But you didn’t really own up, did you? You copped to being flawed and in need of improvement, but you were shocked when your business acquaintance told you her version of what happened between you, which wasn’t the first time someone had told you you raped them. And, sure, the prosecutor declined to charge in ’07. But you treat that like an exoneration, when the woman on the other side of the equation ended up with night terrors, and panic attacks, and lost her career over it. And attempted suicide.

And that’s the thing, man. Even now, you’re so much more concerned with yourself, and your image, than you are with the damage you’ve done. However you choose to define what happened, whatever you can live with calling it, you haven’t owned up to the fact that you caused damage to other human beings, in an intimate, trust-destroying way. I mean, shit, man, you texted your business acquaintance and asked her to meet you, her attacker, so that you could sort shit out and, I don’t know, ask forgiveness? Make amends? And look, making amends is great. If she wants it. If she can handle it.

If she consents to it.

If she doesn’t, actively and ongoing-ly, for all you know you’re just traumatizing her all over again. It’s like the old intent vs impact thing: you step on someone’s toe. You didn’t mean to do it. But it still fucking hurts, and you still fucking did it.

And look. There’s no moral high horse here. I also was raised in the miasma of rape culture. I too have done wrong (again, trigger warning for survivors). But I also copped to it. I accepted, as best as I was able, the impact of what I chose to do. That’s why I’m writing this open letter. Because I know that secrets and guilt and telling lies to yourself about who you are and what you’ve done carries a cost. It weighs you down. It prevents you from having a genuinely authentic relationship with the women in your life. It prevents you from having an authentic relationship with yourself. Worse, it makes it likelier you will hurt people again, because you yourself are hurting, and misery begets cruelty as sure as the sun sets in the west.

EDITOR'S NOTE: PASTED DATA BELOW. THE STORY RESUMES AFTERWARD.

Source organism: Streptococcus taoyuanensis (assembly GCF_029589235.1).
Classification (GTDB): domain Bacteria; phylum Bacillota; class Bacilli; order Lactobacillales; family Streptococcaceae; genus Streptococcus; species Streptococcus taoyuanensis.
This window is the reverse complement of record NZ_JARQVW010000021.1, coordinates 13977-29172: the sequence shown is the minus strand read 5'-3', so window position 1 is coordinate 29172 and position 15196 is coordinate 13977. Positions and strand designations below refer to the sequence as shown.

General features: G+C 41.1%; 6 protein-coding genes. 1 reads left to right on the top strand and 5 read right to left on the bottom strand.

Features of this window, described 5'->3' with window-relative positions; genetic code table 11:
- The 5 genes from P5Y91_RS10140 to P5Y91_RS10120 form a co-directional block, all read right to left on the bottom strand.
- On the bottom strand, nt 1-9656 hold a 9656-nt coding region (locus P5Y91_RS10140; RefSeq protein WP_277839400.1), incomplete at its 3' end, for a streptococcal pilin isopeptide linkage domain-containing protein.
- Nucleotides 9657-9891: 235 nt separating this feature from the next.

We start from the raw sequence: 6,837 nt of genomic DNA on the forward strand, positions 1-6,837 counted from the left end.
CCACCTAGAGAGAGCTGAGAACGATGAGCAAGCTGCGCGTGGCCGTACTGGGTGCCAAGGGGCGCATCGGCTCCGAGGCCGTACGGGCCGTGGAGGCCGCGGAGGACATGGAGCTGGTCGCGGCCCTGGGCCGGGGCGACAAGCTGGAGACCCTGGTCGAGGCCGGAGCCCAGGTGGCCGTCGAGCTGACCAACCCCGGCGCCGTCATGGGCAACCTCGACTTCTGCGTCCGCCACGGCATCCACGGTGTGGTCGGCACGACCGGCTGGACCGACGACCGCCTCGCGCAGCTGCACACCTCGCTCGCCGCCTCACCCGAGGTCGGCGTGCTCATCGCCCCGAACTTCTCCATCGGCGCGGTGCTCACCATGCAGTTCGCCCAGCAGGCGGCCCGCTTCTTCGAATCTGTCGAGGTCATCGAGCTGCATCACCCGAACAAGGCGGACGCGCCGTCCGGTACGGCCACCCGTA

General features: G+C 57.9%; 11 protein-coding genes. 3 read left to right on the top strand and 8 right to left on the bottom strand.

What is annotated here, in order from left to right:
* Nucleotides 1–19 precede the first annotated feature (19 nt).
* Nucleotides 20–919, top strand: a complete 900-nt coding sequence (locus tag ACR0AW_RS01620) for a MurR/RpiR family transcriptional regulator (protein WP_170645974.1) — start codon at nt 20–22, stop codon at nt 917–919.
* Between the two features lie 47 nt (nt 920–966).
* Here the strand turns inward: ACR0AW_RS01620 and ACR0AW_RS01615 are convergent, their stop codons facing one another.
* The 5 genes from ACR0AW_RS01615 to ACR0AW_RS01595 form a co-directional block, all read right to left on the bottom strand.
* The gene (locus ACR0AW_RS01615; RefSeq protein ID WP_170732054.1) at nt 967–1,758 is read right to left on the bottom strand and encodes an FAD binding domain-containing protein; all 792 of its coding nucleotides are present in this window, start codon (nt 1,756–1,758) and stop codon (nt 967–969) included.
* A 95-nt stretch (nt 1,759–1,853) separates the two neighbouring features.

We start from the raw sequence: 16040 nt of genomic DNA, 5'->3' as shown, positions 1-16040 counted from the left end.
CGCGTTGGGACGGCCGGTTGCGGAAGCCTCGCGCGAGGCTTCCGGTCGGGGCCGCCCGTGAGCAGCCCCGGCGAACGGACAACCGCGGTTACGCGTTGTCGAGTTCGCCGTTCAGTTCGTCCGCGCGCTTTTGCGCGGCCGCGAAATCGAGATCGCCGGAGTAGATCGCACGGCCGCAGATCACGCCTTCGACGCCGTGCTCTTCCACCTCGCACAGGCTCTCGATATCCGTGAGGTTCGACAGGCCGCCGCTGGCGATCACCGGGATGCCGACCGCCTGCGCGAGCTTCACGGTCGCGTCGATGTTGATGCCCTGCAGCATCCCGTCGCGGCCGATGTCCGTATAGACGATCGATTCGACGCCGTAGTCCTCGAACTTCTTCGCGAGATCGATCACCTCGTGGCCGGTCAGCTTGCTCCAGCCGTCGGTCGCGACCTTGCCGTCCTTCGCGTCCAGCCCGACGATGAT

I’m still finding my way forward. Still figuring out how to live and act without thinking of myself as a good person. Mostly I have given up trying to be good, and just work on trying to do good. I believe women when they tell their stories. I back them up when they need it. I let them take the lead.

And I do shit like this, where I use my masculinity and privilege to try and make the world a better place. You know, just like you say you want to.

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About Dallas Taylor

Dallas Taylor is the grandson of a rum-runner, a valedictorian, a handyman, and a good Catholic girl. He lives and writes in Seattle, and builds things for a living in his spare time. In 2010, he attended the Clarion Writers’ Workshop.